Liposomes Produced by Microfluidics and Extrusion: A Comparison for Scale-up Purposes


Authors: V.M. Shah, D.X. Nguyen, P. Patel, B. Cote, A. Al-Fatease, Y. Pham, M.G. Huynh, Y. Woo, and A.W.G. Alani.

Journal: Nanomedicine: Nanotechnology, Biology and Medicine

DOI: 10.1016/j.nano.2019.02.019

Publication - Abstract

March 13, 2019

Abstract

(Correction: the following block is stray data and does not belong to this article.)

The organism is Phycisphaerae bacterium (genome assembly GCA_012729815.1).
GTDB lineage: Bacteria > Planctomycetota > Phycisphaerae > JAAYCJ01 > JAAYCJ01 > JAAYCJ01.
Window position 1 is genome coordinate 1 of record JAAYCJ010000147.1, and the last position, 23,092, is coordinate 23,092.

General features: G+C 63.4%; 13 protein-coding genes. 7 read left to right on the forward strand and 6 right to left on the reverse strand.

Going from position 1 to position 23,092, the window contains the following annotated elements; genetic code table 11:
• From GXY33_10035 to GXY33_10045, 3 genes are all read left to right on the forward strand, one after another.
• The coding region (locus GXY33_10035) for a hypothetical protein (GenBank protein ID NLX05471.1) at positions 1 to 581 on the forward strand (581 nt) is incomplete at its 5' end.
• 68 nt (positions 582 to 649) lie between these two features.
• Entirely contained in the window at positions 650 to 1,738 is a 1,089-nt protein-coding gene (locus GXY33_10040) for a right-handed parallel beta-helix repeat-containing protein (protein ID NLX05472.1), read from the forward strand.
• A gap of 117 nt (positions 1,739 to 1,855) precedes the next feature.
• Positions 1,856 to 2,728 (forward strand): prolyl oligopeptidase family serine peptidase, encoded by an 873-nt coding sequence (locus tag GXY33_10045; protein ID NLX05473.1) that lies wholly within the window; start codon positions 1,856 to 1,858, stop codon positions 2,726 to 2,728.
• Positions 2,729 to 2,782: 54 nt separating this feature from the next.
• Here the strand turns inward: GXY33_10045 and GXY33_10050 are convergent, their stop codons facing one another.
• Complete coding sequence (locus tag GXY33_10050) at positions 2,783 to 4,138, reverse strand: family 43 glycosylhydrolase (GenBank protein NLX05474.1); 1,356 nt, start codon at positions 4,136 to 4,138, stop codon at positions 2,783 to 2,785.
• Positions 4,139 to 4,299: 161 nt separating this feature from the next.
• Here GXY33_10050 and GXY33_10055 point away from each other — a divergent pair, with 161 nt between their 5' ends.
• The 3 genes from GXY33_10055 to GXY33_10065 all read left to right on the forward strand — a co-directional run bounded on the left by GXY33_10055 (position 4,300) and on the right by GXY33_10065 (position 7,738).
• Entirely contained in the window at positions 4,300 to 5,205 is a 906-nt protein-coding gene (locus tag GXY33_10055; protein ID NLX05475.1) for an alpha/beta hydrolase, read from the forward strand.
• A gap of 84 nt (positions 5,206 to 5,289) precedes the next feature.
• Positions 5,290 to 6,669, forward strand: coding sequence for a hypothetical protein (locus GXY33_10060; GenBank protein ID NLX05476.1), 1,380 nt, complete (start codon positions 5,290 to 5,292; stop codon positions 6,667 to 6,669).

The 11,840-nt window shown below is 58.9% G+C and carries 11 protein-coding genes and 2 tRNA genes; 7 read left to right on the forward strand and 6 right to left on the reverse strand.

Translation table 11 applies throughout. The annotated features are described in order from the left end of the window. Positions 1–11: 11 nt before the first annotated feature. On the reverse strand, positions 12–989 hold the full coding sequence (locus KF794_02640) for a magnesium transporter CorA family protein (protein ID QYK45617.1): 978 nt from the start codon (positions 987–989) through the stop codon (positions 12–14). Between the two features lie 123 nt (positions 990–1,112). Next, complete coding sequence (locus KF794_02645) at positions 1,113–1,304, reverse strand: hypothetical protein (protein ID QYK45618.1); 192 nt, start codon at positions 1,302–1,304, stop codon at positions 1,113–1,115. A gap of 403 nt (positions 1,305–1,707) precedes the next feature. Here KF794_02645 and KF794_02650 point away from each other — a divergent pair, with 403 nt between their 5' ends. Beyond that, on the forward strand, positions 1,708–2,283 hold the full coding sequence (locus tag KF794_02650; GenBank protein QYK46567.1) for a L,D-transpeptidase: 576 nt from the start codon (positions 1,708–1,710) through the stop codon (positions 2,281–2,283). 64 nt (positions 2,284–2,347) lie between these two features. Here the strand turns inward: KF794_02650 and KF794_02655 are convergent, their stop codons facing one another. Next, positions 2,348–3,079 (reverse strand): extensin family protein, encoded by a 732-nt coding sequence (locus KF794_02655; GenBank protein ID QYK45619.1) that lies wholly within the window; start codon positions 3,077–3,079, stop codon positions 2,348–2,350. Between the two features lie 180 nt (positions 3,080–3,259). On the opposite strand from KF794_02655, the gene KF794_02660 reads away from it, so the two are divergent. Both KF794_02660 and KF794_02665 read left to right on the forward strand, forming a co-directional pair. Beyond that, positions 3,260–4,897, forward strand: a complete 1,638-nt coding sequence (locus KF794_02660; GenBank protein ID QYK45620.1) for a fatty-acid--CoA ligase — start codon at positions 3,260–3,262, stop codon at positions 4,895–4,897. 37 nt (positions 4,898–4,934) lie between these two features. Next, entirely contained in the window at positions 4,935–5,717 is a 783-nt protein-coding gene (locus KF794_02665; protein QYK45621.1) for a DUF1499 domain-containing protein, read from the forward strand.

Successful liposomal formulations in the clinic are severely limited due to poor translational capability of the traditional bench techniques to clinical production settings. The gold standard for liposome bench manufacturing is a multi-step and parameter dependent extrusion method. Moreover, these parameters need re-optimization for clinical production. The microfluidics technique utilizes vigorous mixing of fluids at a nanoliter scale to produce liposomes in batches from milliliters to a couple liters. The fine control of process parameters results in improved reproducibility between batches. It is inherently scalable; however, the characteristics of liposomes produced by microfluidics both in vitro and in vivo have never been compared to those produced using extrusion. In this manuscript, we describe the comparison between the traditional extrusion method to microfluidics, the new paradigm in liposome production and scale-up.

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